Mp3gain also tells you what the maximum no-clip gain. I've seen some songs that I've downloaded (including the songs that I got off Radiohead's "The Bends" before I bought the album) had a maximum noclip gain of -7.5 dB - which means that the volume had been raised at least 6.0 dB after encoding, by someone who didn't know what they were doing or by someone who thought that louder is always better. perhaps the files that you downloaded are similar to these? (I know you said 75% max volume, but you might have meant something else by this.)


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Andavari
post Aug 6 2005, 19:16
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If you used 192 CBR (Contant Bitrate) I would encourage you to try LAME's VBR setting --alt-preset standard as detailed in the List of recommended LAME settings. If you're wanting to archive your audio CD's using the --alt-preset switches is the way to go.


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Cosmo
post Aug 6 2005, 21:14
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QUOTE (bleedlikeme)
I thought EAC was the best.
QUOTE (bleedlikeme)
It is (downloaded song) encoded at 192 that is all I know. It's just frustrating that I'm using an option where it should sound better but it's not.

It's called Exact Audio Copy, not "Magically Louder and Better Audio Copy"... wink.gif

EAC is undeniably one of the top tools for error free audio extraction. It's job is to produce an exact copy of the original, and that is precisely what it does when used correctly. It's responsibility ends at audio extraction, and the sound quality of the converted music is dependant upon your choice of a 3rd party encoder and it's settings.

So your problem here is not really with EAC, but in general with mp3 encoding. Lame is definitely the best mp3 encoder, and all you need to do is find a method of encoding with Lame that will suit your preference. Though I would really rather recommend that you learn to keep your music encodings sounding exactly like the original source material, and instead alter your playback equipment and methods to produce a more pleasing output.
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XoR
post Aug 19 2005, 19:44
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First thing is that making wave louder than it originally is doesn't make it sound better in any way. Only when your sound card od aplifier generates some noise and you must have loud signal to not hear it wink.gif

On the other side decreasing volume make sound worse! WAVE on mixer should be on 100% if you play only one sound source and quality matter the most.

BTW, MP3 192kpps has shitty sound quality so it's for "preview and buy" only and we cannot talk about "quality" in case of using mp3 192...

This post has been edited by XoR: Aug 19 2005, 19:47
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skelly831
post Aug 19 2005, 20:08
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QUOTE (XoR @ Aug 19 2005, 11:44 AM)
First thing is that making wave louder than it originally is doesn't make it sound better in any way. Only when your sound card od aplifier generates some noise and you must have loud signal to not hear it  wink.gif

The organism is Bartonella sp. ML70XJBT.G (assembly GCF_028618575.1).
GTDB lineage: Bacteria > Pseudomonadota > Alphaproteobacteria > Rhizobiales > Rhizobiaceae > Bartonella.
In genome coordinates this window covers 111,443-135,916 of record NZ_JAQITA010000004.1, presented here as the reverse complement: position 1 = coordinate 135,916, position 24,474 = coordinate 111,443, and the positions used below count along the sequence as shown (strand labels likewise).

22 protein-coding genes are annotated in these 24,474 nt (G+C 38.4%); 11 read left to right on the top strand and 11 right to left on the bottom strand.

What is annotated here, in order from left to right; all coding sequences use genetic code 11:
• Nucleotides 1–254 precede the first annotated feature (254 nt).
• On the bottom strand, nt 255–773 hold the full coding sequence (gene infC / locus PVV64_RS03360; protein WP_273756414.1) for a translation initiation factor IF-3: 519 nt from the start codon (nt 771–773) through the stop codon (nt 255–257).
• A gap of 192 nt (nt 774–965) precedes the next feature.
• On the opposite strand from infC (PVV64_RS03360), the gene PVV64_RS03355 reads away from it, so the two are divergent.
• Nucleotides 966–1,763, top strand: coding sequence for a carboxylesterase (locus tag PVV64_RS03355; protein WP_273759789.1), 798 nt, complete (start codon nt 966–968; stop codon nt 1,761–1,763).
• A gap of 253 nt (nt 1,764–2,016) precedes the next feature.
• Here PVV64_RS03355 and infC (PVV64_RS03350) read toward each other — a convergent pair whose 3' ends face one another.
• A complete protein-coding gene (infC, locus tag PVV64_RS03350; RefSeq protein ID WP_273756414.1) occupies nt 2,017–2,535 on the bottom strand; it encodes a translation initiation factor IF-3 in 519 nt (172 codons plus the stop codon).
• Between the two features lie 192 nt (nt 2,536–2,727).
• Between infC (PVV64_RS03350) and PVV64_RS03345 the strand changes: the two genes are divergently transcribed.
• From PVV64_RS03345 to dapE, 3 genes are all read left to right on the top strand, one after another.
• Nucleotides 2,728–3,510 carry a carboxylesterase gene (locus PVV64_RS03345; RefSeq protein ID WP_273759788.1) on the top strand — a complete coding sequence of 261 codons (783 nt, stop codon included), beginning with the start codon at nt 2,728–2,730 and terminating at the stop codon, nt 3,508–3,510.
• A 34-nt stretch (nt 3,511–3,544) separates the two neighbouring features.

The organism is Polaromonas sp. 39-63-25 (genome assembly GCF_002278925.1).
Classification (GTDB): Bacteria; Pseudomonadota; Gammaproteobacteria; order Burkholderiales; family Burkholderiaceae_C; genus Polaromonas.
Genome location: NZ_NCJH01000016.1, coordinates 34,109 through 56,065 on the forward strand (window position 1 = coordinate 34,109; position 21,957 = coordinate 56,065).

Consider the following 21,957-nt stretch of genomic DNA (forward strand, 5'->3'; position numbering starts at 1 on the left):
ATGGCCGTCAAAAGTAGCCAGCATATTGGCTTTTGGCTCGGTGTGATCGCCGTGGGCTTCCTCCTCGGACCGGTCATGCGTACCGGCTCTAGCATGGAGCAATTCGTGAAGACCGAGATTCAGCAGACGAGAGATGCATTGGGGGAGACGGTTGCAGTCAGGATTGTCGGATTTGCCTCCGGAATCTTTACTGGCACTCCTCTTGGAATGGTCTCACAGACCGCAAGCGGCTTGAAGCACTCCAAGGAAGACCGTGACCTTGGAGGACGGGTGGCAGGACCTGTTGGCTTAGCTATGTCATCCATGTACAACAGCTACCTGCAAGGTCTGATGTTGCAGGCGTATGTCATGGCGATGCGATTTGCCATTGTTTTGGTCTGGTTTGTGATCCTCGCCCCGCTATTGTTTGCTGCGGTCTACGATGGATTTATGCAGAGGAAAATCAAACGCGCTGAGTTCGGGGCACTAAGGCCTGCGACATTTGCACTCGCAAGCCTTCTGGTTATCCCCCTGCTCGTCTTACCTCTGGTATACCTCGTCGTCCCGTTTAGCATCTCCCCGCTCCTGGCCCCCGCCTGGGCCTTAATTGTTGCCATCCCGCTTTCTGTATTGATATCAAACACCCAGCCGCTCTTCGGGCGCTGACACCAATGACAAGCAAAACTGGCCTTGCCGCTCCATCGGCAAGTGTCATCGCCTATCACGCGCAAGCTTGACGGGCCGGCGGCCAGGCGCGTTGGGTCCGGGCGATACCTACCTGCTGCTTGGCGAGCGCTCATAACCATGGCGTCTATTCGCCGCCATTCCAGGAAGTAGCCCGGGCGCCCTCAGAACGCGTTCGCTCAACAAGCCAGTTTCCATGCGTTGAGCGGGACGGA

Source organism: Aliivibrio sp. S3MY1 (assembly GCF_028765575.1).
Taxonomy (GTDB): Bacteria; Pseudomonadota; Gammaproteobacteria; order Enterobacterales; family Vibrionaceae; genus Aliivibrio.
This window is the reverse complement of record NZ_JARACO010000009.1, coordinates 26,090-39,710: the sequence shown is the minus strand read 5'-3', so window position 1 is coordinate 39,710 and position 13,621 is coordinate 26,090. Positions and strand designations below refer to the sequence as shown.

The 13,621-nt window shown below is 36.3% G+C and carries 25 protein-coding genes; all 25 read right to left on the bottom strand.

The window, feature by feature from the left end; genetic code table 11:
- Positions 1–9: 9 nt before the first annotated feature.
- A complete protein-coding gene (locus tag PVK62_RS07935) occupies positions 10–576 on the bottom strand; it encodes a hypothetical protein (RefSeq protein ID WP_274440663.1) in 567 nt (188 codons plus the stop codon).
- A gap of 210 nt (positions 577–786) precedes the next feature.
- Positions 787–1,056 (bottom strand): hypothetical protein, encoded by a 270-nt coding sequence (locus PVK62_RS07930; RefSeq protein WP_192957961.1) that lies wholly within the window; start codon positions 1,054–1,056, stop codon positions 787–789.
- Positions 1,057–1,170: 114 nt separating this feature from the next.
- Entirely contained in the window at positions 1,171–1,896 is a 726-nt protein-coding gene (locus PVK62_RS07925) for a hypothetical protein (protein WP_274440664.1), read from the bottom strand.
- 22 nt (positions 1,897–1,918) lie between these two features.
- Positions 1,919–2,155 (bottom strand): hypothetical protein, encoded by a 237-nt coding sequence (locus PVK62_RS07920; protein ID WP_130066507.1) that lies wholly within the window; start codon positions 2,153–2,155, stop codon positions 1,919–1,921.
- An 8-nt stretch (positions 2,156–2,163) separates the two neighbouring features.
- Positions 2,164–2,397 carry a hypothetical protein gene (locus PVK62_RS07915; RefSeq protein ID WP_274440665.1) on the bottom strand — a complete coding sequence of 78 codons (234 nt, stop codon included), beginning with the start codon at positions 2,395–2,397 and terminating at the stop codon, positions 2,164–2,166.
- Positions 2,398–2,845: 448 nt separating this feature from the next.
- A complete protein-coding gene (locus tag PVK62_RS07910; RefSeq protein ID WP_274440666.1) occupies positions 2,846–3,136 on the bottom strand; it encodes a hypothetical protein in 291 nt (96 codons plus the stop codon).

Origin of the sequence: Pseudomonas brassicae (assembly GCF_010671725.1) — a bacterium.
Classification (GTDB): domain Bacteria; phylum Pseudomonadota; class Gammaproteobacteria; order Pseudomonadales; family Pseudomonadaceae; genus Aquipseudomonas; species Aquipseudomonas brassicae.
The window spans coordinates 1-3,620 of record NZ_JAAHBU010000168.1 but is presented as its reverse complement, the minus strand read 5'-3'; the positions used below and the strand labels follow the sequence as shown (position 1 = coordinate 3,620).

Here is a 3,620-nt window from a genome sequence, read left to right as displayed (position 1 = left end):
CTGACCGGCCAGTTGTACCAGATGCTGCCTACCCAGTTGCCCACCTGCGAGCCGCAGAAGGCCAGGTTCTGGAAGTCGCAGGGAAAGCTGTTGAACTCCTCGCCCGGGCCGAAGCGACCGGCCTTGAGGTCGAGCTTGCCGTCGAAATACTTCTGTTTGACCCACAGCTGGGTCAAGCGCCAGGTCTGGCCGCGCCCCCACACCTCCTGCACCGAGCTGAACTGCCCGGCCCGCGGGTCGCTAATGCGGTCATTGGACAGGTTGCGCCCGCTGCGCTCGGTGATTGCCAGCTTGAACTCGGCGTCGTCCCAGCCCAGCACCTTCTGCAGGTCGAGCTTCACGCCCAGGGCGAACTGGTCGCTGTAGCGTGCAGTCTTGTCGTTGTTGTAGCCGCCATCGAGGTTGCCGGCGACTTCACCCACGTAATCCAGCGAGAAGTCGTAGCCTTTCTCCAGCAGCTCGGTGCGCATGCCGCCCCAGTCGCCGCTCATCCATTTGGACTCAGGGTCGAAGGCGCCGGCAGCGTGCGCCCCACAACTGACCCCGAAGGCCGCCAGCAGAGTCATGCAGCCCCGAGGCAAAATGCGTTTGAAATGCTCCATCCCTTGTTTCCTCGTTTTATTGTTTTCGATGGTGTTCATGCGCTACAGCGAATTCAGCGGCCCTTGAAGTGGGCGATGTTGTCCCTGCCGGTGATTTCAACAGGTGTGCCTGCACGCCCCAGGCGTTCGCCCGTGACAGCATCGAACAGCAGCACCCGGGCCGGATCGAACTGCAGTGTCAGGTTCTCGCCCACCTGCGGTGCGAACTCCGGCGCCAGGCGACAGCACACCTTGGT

On the other side decreasing volume make sound worse! WAVE on mixer should be on 100% if you play only one sound source and quality matter the most.

BTW, MP3 192kpps has shitty sound quality so it's for "preview and buy" only and we cannot talk about "quality" in case of using mp3 192...
*


Maybe 192kbps IS transparent for the music in question, you can't say that 192kbps has "shitty" quality until you hear the samples both compressed and uncompressed. Before VBR was as accepted as it is now, 192kbps was pretty much the standard.


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tgoose
post Aug 19 2005, 20:48
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QUOTE (XoR @ Aug 19 2005, 07:44 PM)
WAVE on mixer should be on 100% if you play only one sound source and quality matter the most.
*

Not always, a lot of "standard" built in soundcards will clip at 100% sometimes.
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beto
post Aug 19 2005, 21:08
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QUOTE (XoR @ Aug 19 2005, 03:44 PM)
BTW, MP3 192kpps has shitty sound quality so it's for "preview and buy" only and we cannot talk about "quality" in case of using mp3 192...
*


192kbps in MP3 is transparent for most people. I'm sure that you would have a hard time identifying any difference against the original in an ABX test.
Anyway, post back some ABX results proving that you can hear a difference against the original and that way you could contribute better than just throwing personal statements that most probably don't hold any ground.


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unfortunateson
post Aug 19 2005, 21:10
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TOS #8 violation laugh.gif
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beto
post Aug 19 2005, 21:21
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QUOTE (unfortunateson @ Aug 19 2005, 05:10 PM)
TOS #8 violation  laugh.gif
*


Yep!! laugh.gif Idon't want to sound like a TOS #8 zealot but sometimes i see things and I really can't help it!! tongue.gif

This post has been edited by beto: Aug 19 2005, 21:22


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skamp
post Aug 19 2005, 21:53
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QUOTE (AtaqueEG @ Aug 6 2005, 04:21 PM)